Posted in Business Side of Writing, The Nitty Gritty of Children's Writing, Writing Life

Prepping Your Website Content

Prepare Content

  • Write your content into a document(s)and save. Revise, proof, get feedback, or at least run a grammar or editor checker. These files will make pasting into your new website easy. And if you’re hiring someone, they’ll need this information.
  • Gather book information. It’s perfectly acceptable to use the blurb about your book from your publisher. It’s easy to copy this information from the publisher’s website. Reviews could come from the same place or booksellers or fan or thank you letters you’ve received. Paste the gathered info into a document. You may want to add the backstory—what prompted you to write the book. Or titles of books for further reading on your topic.
  • Gather urls. Think about what you’ll link to. A review on Kirkus, a buy link, your publisher, your agent, your favorite writing organizations, your favorite blogs, a class, other author or illustrator websites, etc. I like saving them as a hyperlink in the actual text, but you can also paste them in at the end of your document.
  • For picture books… make sure you include information about your illustrator. You may want to link to their site as well.
  • Create or modify activities… to be shared on your site, if you desire. They could be in a blog post–which you link to from your Book page—a pdf, a separate page, a video.

Prepare Images

  • Choose photos and images. Of course you’ll want a good headshot, book covers, and/or images of your workspace, your view from your home, etc. You might have pictures of objects that are featured in your books. A friend writes historical so she had images of the real people she writes about. You may want some stock photos or illustrations for headers or spot art on the site. (A favorite resource for me is pixabay, where I get most of the images for my blog posts.)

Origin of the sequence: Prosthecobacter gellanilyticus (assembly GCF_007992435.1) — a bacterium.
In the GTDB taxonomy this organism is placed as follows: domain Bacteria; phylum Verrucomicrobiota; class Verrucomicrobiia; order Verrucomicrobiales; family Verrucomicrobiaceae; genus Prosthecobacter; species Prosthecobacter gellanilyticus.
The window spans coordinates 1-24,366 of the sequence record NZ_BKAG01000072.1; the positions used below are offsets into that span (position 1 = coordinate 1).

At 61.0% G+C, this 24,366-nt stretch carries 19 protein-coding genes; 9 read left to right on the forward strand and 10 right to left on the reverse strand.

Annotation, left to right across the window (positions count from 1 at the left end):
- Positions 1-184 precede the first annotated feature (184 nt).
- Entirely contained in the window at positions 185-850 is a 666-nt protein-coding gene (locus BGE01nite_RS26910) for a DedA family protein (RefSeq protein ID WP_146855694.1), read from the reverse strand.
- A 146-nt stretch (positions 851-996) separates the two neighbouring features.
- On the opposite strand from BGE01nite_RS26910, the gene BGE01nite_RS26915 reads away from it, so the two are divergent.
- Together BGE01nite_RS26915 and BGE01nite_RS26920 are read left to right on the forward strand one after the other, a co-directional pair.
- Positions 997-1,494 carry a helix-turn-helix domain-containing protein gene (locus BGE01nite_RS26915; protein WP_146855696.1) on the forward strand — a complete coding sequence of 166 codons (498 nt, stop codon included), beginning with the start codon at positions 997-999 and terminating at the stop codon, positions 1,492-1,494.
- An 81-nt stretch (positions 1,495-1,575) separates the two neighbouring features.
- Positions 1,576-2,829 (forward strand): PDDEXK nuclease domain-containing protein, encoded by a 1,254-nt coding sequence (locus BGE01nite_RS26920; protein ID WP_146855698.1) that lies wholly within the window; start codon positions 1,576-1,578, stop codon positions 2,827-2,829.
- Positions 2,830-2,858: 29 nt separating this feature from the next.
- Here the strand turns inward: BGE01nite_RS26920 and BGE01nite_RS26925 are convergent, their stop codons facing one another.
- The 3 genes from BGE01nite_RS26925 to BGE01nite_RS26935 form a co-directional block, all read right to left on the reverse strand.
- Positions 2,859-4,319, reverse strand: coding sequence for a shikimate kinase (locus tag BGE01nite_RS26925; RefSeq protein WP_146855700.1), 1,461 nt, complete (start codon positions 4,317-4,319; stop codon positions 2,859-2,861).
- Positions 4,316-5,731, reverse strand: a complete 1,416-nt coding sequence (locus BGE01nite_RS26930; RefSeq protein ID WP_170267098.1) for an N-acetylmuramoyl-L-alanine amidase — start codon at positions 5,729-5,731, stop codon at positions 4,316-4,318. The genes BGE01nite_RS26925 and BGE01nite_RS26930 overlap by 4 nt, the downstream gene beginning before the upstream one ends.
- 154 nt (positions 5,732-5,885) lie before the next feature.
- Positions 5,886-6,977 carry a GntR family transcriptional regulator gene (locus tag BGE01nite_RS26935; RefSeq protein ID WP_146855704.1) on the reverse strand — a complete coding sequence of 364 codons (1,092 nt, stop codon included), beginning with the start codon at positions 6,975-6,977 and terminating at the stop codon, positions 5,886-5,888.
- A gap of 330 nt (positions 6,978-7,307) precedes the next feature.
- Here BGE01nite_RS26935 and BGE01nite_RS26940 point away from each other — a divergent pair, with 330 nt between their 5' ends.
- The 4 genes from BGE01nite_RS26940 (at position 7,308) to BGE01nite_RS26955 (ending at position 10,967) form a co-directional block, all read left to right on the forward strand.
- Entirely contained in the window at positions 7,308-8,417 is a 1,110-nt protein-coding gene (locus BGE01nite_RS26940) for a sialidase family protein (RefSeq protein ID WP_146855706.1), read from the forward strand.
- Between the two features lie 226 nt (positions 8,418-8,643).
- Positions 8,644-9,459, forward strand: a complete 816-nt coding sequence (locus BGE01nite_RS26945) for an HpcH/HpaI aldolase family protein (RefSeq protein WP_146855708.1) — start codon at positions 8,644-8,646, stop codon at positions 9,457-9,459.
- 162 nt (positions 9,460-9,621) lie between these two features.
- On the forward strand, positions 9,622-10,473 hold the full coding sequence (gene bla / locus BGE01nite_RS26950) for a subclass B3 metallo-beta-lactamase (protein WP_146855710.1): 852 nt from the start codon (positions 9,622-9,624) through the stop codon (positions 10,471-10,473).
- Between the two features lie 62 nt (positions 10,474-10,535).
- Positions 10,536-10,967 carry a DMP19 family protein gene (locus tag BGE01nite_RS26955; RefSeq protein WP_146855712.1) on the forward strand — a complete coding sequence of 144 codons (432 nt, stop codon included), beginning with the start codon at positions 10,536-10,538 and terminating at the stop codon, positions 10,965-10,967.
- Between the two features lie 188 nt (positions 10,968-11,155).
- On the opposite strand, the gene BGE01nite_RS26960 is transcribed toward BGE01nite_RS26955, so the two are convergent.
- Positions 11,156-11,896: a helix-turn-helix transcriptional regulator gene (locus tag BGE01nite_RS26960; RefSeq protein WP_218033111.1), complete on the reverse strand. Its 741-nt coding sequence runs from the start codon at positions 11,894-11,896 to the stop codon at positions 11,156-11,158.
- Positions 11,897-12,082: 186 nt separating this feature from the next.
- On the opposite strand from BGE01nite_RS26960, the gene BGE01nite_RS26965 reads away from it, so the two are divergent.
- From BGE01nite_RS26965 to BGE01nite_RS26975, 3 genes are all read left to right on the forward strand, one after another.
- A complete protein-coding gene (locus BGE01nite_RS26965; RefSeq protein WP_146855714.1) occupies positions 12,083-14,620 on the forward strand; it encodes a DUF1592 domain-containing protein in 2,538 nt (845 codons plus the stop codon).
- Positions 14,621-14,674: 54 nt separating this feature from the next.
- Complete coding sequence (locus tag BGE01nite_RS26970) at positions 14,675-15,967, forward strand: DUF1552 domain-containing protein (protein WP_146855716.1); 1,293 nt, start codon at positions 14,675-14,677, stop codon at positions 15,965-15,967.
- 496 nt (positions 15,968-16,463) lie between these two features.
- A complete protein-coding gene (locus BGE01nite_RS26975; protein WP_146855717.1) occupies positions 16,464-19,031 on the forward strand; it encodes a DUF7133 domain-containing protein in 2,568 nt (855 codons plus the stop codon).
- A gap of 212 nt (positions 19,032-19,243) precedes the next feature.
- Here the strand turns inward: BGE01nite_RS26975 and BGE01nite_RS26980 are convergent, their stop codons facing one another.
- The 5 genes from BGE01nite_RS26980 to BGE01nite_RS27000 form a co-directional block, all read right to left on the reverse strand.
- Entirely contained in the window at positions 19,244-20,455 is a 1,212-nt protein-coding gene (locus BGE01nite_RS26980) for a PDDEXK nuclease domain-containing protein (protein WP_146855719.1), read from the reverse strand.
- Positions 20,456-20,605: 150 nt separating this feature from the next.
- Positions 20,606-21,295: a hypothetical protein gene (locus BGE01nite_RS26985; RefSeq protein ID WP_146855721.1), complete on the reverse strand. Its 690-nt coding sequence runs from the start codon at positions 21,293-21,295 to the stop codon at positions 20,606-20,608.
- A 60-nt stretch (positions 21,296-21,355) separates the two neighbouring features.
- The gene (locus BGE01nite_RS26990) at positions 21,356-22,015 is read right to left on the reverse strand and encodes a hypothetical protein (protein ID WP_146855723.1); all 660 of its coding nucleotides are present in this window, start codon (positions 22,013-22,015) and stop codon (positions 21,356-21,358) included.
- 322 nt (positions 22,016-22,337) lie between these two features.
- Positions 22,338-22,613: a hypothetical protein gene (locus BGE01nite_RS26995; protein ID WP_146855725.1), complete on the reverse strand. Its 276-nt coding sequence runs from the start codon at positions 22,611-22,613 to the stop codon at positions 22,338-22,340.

• Put your photos and images where you’ll find them. Create a folder and copy them into it. If you think you might use it, throw it in.
  • Rename files. Each image should indicate what it is. For example, Sue at age 9, or Sue headshot, My Shadow cover, my cat Luna.
  • Crop. Cut out extraneous background so the focus of the picture is clear.
  • Resize. Depending on the purpose of each image, you’ll probably need to resize. Photos from your phone and/or camera can be huge file sizes (easily 3-6 MB). Using them so large affects SEO and speed of a site loading. This helpful article says: “Optimal file size: Large images or full-screen background images should be no more than 1 MB. Most other small web graphics can be 300 KB or less.” Here’s a post I did on the how-to of resizing pictures.

Again, you can use other sites for inspiration on the kinds of text and images that you might want to use. I did a Website Q&A post over ten years ago, but it still has some good information and links.

Next week, I’ll talk about choosing a platform for your website. (If you missed last week’s post, check it out here.)

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4 thoughts on “Prepping Your Website Content

  1. Again, part 2 of the how-to Author website is as good as part 1. Clear and simple presentation is best for what feels like a daunting task for beginning writers, and you make it clear.
    I would add that a website will be a work-in-progress and doesn’t have to be perfect when it’s launched. This helps reduce the anxiety about premiering one’s digital real estate on the internet.

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